Miles Calder and the Rumours; Miles Calder and the Rumours (Southbound)

 |   |  1 min read

Sad Songs
Miles Calder and the Rumours; Miles Calder and the Rumours (Southbound)

Singer-songwriter Miles Calder and his fellow travellers down these alt.country byways (where “the creek's gonna rise”) have considerable prior form in advance of this debut album.

Their Crossing Over EP was nominated for the 2014 Taite Music award and in the NZ Music Awards' country category. Calder has had favourable shortlist mentions in international songwriting competitions, and they've supported Shakey Graves, M Ward and Fly My Pretties.

The territory of what we might now call “mainstream alt.country” is where he/they mine a rich but somehow rapidly depleting vein . . . and heavy-hitters are on board here (cameos by stellar players from Trinity Roots, Black Seeds).

Oh, and it is mixed by a Grammy winner engineer who has done the deed for Josh Ritter, QOTSA, Sheryl Crowe et al.

It all comes down to the songs in the end however, and although Calder has an archetypal, strong vocal delivery and some of these rarely breach new territory in the genre (the excellent Sad Songs could not reference more iconic country symbols if it tried) it's fair to acknowledge they can grab your collar with songs like the dynamically compelling and emotional sea changes of songs like The Last Time Round.

There's no denying Calder – even on the cliches – has a way-with-words and how to construct a pop-length song so he leans straight into turf where he can stand alongside Austin's finest.

He and the band (which includes the impressive singer Kirsten Moodie) just need more desperation of the Joe Ely kind on songs like You'll See Me, and the ballad Cold Wind which really gets away on them (which might have been as compelling as classic Bob Seger).

Live this no doubt shapes up quite exceptional, but on record too much here hits the mid-ground of presentation and delivery. It becomes a dogged haul past the fine To The Sea midpoint and Calder delivers on such a similar frequency, while the band hitch in behind, that far too much of this simply doesn't spring out as the songs suggest they should. In the last half to many songs plod when they should leap out.

Some very good songs taken individually, but they don't make for the compelling album they should.

Share It

Your Comments

Keith Shackleton - Nov 8, 2016

Yup, definitely not as direct and engaging as the EP, but we had a great time at his last gig at the Wine Cellar and we've got tickets to go again. Big fun on a night out, and great musicians.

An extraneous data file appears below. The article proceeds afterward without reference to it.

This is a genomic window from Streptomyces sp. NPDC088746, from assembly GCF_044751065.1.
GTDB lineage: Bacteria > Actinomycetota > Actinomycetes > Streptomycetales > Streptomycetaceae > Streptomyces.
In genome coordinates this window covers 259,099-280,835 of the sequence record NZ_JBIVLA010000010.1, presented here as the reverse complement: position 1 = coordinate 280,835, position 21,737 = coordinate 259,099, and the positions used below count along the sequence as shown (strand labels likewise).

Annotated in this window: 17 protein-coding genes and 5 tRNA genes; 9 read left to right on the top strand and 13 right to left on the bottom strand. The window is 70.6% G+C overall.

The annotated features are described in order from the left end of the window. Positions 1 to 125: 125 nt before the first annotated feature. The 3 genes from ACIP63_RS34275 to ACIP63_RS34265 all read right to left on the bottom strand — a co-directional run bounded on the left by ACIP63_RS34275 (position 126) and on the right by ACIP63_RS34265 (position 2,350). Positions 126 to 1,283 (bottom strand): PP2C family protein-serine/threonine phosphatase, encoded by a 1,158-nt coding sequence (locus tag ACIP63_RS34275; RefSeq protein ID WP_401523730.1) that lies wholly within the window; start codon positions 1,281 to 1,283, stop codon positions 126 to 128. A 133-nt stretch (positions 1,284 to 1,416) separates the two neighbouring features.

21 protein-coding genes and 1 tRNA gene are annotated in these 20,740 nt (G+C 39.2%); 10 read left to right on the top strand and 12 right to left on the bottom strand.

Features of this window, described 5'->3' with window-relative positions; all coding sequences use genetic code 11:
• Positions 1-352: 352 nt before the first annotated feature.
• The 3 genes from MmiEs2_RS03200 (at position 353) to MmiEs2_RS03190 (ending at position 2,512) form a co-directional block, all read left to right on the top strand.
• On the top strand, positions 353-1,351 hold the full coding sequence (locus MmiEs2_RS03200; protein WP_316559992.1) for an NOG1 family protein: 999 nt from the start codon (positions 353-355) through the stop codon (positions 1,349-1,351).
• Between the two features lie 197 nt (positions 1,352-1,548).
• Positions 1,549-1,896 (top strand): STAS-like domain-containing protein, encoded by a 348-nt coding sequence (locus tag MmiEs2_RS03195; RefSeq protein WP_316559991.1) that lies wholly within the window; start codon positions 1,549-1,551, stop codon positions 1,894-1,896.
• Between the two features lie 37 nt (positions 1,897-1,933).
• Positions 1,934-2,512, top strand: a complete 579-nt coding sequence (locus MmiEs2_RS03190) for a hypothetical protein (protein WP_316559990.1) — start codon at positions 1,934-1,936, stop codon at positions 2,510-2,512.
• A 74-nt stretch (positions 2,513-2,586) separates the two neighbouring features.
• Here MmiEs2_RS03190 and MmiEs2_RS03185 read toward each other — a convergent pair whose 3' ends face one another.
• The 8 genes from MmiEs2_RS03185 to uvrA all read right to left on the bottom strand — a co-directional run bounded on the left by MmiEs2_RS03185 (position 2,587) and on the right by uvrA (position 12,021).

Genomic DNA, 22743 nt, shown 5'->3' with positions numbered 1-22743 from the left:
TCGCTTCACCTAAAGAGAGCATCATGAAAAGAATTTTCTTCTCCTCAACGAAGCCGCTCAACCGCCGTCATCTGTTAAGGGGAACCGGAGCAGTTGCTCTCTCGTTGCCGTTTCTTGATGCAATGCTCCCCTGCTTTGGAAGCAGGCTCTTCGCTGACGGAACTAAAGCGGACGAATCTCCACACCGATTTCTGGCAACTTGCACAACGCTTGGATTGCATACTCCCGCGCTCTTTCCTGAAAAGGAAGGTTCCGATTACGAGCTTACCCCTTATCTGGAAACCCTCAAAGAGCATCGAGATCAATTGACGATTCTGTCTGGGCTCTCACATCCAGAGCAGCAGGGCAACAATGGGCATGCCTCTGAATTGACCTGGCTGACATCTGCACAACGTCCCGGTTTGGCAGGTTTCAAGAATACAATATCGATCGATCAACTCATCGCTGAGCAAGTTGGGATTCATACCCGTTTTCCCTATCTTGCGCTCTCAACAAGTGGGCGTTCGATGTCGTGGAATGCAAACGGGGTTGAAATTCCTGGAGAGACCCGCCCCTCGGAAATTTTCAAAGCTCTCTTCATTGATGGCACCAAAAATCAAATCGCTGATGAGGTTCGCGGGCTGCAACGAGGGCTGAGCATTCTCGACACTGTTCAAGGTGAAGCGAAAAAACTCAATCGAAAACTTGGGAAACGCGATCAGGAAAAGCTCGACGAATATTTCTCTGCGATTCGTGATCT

post a comment

More from this section   Music at Elsewhere articles index

Various Artists: Forbidden Planets Vol 2 (Chrome Dreams/Triton)

Various Artists: Forbidden Planets Vol 2 (Chrome Dreams/Triton)

Subtitled "More Music from the Pioneers of Electronic Sound", this double disc with a booklet will not be for everyone. But if the original theme to Dr Who, the Bebe and Louis Barron... > Read more

Tom Russell/Norwegian Wind Ensemble: Aztec Jazz (Proper/Southbound)

Tom Russell/Norwegian Wind Ensemble: Aztec Jazz (Proper/Southbound)

Even within the alt.country/Americana world, the bittersweet storyteller Tom Russell remains a marginal figure, despite almost 30 albums (and books) steeped in what poet Lawrence Ferlinghetti... > Read more

Elsewhere at Elsewhere

The Green Pajamas: Sunlight Might Weigh Even More (Green Monkey/bandcamp)

The Green Pajamas: Sunlight Might Weigh Even More (Green Monkey/bandcamp)

Elsewhere has sometimes told the story of a chance conversation over lunch before leaving for the Pacific Northwest, the friend mentioning his favourite band which I'd never heard of (Green Pajamas... > Read more

SIR NORMAN FOSTER'S BRIDGE AT MILLAU (2004):  Sublime Architecture; From Here to Modernity

SIR NORMAN FOSTER'S BRIDGE AT MILLAU (2004): Sublime Architecture; From Here to Modernity

We live in a cynical world, as Jerry Maguire said. And there are reasons to be cynical: corruption and graft, deja-vu politics, corporate fraud and payouts, famine and futility … Yet it... > Read more